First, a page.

What a ride Cyprus has had the past ten years. It started with a high-speed rollercoaster trying to reach a simultaneous solution of the Cyprus problem and EU accession at the same time. The first failed, the second limped.
“No matter”, we said, as we picked up the pieces and moved on, believing every word our EU partners told us. Cyprus behaved and tried to fix a tarnished image afforded to us, supposedly because of an unwillingness to agree to a solution.
Then came the ongoing process of harmonisation with membership rules and continued efforts to undermine the island’s services industry that was trying to find a niche of its own and stand out among financial and business jurisdiction.
There is no doubt that mistakes were made and that Cyprus benefited more from EU regulations than from the solidarity of EU member partners. This was painfully evident in the past year and a half, leading up to the presidential elections and twin Eurogroup decisions in March 2013. And that was followed by the experimentations of the Eurozone wizards who could not tell the difference from their witches’ wands or the conductor’s baton.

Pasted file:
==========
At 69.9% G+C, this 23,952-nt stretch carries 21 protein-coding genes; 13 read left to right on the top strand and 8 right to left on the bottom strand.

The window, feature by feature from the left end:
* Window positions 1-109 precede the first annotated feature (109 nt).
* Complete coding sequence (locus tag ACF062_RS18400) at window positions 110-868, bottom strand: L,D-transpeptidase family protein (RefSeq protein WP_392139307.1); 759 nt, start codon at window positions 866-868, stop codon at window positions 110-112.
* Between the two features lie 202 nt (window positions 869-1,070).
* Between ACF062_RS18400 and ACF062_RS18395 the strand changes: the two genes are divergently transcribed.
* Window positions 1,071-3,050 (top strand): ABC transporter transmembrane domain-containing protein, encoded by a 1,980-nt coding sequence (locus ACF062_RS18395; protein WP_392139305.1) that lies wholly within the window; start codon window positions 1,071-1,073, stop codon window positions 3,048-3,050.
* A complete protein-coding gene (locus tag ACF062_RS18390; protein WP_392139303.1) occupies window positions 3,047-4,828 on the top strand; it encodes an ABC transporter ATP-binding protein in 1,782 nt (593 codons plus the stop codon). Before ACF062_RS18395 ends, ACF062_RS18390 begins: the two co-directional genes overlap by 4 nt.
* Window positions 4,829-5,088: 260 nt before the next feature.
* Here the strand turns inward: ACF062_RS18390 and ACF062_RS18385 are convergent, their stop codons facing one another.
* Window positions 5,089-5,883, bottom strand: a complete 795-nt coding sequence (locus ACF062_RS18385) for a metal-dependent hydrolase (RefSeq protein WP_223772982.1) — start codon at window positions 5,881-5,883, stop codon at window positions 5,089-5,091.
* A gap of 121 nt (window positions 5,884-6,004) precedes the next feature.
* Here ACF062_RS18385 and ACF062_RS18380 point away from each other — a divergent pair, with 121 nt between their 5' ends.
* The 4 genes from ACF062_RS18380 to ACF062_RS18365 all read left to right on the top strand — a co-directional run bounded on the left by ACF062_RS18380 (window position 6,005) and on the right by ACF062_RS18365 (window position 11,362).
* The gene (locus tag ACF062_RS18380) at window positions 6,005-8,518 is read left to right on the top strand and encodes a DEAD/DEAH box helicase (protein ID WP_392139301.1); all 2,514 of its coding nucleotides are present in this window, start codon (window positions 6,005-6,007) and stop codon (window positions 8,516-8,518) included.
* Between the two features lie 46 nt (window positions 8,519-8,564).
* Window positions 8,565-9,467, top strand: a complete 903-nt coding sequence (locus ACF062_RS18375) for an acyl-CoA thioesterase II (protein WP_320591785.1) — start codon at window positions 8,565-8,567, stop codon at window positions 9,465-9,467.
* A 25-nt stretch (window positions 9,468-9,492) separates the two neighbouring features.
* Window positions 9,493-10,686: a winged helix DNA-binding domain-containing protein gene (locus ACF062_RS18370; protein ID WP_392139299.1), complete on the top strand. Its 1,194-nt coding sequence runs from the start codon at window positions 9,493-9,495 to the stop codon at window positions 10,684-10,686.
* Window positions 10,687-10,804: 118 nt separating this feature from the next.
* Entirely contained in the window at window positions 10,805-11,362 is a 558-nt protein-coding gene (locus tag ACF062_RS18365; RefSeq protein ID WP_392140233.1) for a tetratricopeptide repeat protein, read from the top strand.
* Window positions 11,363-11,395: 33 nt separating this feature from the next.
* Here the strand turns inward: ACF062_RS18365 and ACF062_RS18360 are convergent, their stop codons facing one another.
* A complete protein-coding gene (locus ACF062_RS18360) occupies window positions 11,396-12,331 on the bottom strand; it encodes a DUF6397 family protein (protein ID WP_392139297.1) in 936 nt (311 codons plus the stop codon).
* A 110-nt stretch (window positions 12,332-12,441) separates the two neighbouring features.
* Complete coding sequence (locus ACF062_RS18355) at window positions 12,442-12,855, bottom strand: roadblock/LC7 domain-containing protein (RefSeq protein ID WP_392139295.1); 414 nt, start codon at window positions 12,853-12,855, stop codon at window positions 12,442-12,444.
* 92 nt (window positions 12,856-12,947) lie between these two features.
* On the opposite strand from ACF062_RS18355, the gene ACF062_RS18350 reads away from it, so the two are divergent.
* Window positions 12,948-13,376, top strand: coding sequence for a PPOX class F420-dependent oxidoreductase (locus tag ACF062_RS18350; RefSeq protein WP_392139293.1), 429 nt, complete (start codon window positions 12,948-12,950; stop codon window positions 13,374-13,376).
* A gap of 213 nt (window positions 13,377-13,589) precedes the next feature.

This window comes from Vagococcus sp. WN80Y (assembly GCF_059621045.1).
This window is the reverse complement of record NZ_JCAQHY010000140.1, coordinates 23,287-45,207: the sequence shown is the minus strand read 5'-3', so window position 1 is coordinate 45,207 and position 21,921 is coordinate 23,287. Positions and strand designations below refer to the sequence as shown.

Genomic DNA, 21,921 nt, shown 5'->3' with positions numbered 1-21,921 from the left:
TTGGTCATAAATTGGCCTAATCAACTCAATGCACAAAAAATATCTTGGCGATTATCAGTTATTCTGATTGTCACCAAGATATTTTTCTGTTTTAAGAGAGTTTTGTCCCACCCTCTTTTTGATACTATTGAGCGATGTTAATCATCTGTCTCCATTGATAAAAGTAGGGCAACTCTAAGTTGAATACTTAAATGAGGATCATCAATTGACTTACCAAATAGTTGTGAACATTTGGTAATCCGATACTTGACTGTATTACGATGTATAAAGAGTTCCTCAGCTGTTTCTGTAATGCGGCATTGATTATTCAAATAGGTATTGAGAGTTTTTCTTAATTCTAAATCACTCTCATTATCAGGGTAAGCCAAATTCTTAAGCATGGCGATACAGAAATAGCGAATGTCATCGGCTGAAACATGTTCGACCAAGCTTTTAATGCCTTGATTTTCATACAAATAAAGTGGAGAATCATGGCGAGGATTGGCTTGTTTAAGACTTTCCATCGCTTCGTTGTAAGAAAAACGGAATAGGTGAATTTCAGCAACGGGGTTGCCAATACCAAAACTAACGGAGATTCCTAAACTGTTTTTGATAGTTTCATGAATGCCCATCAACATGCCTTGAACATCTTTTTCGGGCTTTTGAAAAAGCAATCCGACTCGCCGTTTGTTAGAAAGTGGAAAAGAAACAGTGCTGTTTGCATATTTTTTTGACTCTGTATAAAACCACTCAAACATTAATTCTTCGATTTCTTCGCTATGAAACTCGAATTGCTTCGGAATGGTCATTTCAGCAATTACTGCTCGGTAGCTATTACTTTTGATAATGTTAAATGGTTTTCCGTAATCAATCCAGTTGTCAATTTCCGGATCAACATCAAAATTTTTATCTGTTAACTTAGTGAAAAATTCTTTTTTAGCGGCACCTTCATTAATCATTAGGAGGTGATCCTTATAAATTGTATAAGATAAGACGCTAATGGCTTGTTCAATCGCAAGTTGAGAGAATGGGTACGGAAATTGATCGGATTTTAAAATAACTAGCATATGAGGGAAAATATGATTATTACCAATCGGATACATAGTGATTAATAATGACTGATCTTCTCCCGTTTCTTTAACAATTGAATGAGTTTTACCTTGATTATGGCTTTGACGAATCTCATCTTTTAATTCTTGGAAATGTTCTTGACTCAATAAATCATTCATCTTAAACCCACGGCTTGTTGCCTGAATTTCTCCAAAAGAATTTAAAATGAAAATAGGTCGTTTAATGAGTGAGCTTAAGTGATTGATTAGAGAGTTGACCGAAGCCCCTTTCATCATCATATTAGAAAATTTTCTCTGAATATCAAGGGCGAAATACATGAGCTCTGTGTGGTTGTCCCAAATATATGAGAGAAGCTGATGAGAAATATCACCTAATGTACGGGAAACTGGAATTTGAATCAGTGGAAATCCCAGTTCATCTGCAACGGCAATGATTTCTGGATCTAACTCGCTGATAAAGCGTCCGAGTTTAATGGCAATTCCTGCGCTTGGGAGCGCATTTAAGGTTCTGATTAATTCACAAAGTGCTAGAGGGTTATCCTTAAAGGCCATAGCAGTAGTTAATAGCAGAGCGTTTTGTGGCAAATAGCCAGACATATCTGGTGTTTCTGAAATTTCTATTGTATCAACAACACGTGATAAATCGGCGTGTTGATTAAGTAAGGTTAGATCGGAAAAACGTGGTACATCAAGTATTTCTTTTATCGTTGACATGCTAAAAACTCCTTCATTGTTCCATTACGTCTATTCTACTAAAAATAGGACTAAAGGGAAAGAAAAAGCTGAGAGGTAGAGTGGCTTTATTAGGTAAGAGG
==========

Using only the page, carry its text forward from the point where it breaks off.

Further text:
Politics continued to be a key player and President Anastasiades has tried to be gentle and diplomatic with his peers during the past 12 months, hopeful of getting on better terms with them.
But now, perhaps it is payback time.
Washington, having failed to play a key role on the doorstep of its long-time foe Russia, now wants the EU to take the burden of being the “bad boy” who will stand up to Moscow and Putin’s stubbornness, not realising how far Russian interests reach on the continent. This is why the EU is split into three camps over imposing sanctions on the Kremlin. Britain, France, Poland, Sweden, Denmark, the Czech Republic and the Baltic states seem to want tougher measures. Cyprus is in the opposite camp of reluctant states together with Italy, Greece, Bulgaria, Luxembourg, Austria, Hungary, Spain, Portugal and Malta. And of course Germany is sitting on the fence, undecided.
Most of these states have been reluctant to come to the aid of tiny Cyprus in the past decade, especially when it came to the EU family showing true solidarity to a fellow member on the issue of Turkey laughing in the face of Brussels, Paris, London and Berlin, and insisting that the Republic of Cyprus does not exit.
Too bad that despite all the genuine efforts shown by Cyprus towards other EU member states, the feeling is not reciprocated. Which is why Cyprus ought to abstain from any decision that would upset both the Russians and, to a lesser extent, the Ukrainians. Besides, this is the true language of ‘solidarity’ that our fellow EU member partners have taught us.
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